In years to come, members of the Alabama-Coushatta Tribe of Texas won’t have to travel far to gather the treasured longleaf pine needles used to make their traditional handmade baskets. Read more »
Cross posted from the White House blog:
At the Department of Veterans Affairs, Secretary Shinseki often talks about the tyranny of distance – the distance that often separates Veterans from care at their nearest VA medical facilities. For about 3.3 million Vets, or 41 percent of the total enrolled in VA’s health care system, distance is more than a challenge. Distance can mean rural Veterans don’t have access to the care and services they’ve earned.
Secretary Shinseki made it clear – this summer, he wanted to hear from Veterans in the hardest to reach places. “I know from previous experience that sitting in Washington with a 2,000-mile screwdriver trying to fine tune things at the local level never works,” he said. So, we hit the road to learn firsthand. Read more »
USDA’s Risk Management Agency Associate Administrator Visits a North Carolina Interfaith Food Shuttle ProjectPosted by
As Associate Administrator of USDA’s Risk Management Agency (RMA), one of my duties is to lead all-employee meetings with the Agency’s field offices across the country. During my travel, I often visit local projects and success stories in agriculture that have connections with USDA projects. Recently, I visited one of RMA’s outreach partners in Raleigh, North Carolina— the Longview School and Inter-faith Food Shuttle.
RMA is funding this unique urban agriculture project through a current partnership agreement with the North Carolina Farm Transition Network. The project, in coordination with Patrick Faulkner, Longview FFA Chapter, and Sun Butler of Inter-faith Food Shuttle, provides hands-on training for students and the community on managing risks associated with gardening and horticulture, improving health, building collaborations, reducing hunger, and potentially, enhancing career skills related to the local food system and the food value chain. As a part of this project, Mr. Faulkner has taken students to on two field trips for educational purposes: A national workshop on growing food at Growing Power in Milwaukee, Wis., with Will Allen, and a trip to Washington, D.C., for the National FFA Leadership Conference. Read more »
Even though they are surrounded by busy city streets and apartment buildings, fresh vegetables and fruits are only a few steps away for Pakou Yang and Pahoua Vue. Yang and Vue grow onions, tomatoes, peppers, beans and cilantro in the USDA’s community garden at the Common Bond Communities Torre De San Miguel Homes in St. Paul, Minnesota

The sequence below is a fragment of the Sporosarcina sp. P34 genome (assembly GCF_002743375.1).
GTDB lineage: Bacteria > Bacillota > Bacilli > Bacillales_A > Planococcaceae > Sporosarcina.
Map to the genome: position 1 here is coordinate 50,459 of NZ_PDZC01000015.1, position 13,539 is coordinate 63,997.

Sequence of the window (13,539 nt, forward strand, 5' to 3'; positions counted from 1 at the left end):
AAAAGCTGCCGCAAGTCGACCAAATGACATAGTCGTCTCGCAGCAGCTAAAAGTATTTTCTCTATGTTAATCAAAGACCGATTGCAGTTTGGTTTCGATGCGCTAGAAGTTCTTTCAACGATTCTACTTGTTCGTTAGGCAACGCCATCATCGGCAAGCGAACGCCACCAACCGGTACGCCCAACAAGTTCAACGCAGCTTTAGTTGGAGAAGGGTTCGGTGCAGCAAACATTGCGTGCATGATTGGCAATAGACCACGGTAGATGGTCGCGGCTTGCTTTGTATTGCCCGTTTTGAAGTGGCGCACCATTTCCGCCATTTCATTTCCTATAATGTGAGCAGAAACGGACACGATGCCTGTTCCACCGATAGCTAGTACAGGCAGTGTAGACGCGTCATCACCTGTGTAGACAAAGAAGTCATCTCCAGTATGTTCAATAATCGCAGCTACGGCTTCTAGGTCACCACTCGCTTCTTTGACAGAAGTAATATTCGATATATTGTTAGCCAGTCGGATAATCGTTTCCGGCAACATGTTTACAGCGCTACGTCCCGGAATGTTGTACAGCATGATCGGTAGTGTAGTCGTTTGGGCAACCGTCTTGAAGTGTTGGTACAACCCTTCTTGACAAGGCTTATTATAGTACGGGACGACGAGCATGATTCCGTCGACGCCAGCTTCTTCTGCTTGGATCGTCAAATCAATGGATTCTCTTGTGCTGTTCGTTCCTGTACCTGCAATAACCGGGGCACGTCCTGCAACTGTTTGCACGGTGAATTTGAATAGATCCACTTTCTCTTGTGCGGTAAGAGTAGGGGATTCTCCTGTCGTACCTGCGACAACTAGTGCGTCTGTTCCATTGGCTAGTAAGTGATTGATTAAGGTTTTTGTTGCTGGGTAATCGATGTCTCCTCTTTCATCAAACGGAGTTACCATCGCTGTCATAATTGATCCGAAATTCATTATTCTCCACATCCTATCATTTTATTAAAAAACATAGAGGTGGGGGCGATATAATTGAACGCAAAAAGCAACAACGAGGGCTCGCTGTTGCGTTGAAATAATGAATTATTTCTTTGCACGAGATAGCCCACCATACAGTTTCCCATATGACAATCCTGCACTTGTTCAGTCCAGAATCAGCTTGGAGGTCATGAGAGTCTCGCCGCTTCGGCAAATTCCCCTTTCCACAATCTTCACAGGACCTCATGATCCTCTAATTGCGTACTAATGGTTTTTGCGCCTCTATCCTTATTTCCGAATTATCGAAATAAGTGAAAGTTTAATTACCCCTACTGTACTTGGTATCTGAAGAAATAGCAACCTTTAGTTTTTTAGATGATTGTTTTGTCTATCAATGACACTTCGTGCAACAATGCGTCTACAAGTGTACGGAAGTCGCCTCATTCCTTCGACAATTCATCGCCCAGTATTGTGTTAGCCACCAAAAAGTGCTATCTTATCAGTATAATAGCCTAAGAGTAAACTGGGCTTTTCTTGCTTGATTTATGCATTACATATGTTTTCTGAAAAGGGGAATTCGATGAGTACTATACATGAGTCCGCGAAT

USDA officials dedicated the garden during a morning ceremony under the warm summer sun on a Friday last month. Several gardeners and community organizations also were recognized for their work in making the garden an overwhelming success. Read more »
Puerto Rico’s agriculture has been steadily declining and imports total 85 percent of the food consumed on the island. Additionally, almost all of the $11 million per year that USDA purchases for use in Puerto Rico’s school meals are purchased from companies in the continental United States. What’s more, each year the island’s School Food Authority purchases about $80 million in food to be served in school. We saw these as opportunities for local farmers and decided to do something about it.
The Market Expansion Conference, held June 23-24 in San Juan, teamed seven U.S. Department of Agriculture (USDA) agencies and other Commonwealth and federal partners to show over 250 farmers how to sell food to local schools, expand their businesses and increase their participation in USDA programs. Puerto Rico’s milk farmers, cattle ranchers, pineapple growers and many others eagerly listened to USDA experts explain grading and licensing, and provide information in the areas of funding and procurement. Read more »
As part of the People’s Garden Initiative for Gastonia, North Carolina, the National Science Laboratory (NSL) built two beehives to produce honey without the use of pesticides. If insect control was needed, we planned to use only what was allowed for use in organic products. When Varroa mites were discovered in the hives, we used thymol, a natural oil, to control them.
Several weeks ago, we collected honeycomb samples from each of our hives to test for about two hundred different pesticides. The NSL has built a reputation for quality pesticide residue analysis. Many members of its staff have performed this work for over 20 years. The equipment we use for analysis is the latest and greatest, producing detection limits of 1 part per billion—the equivalent to one drop of water diluted into 11,008 gallons, or about three seconds out of a century. Read more »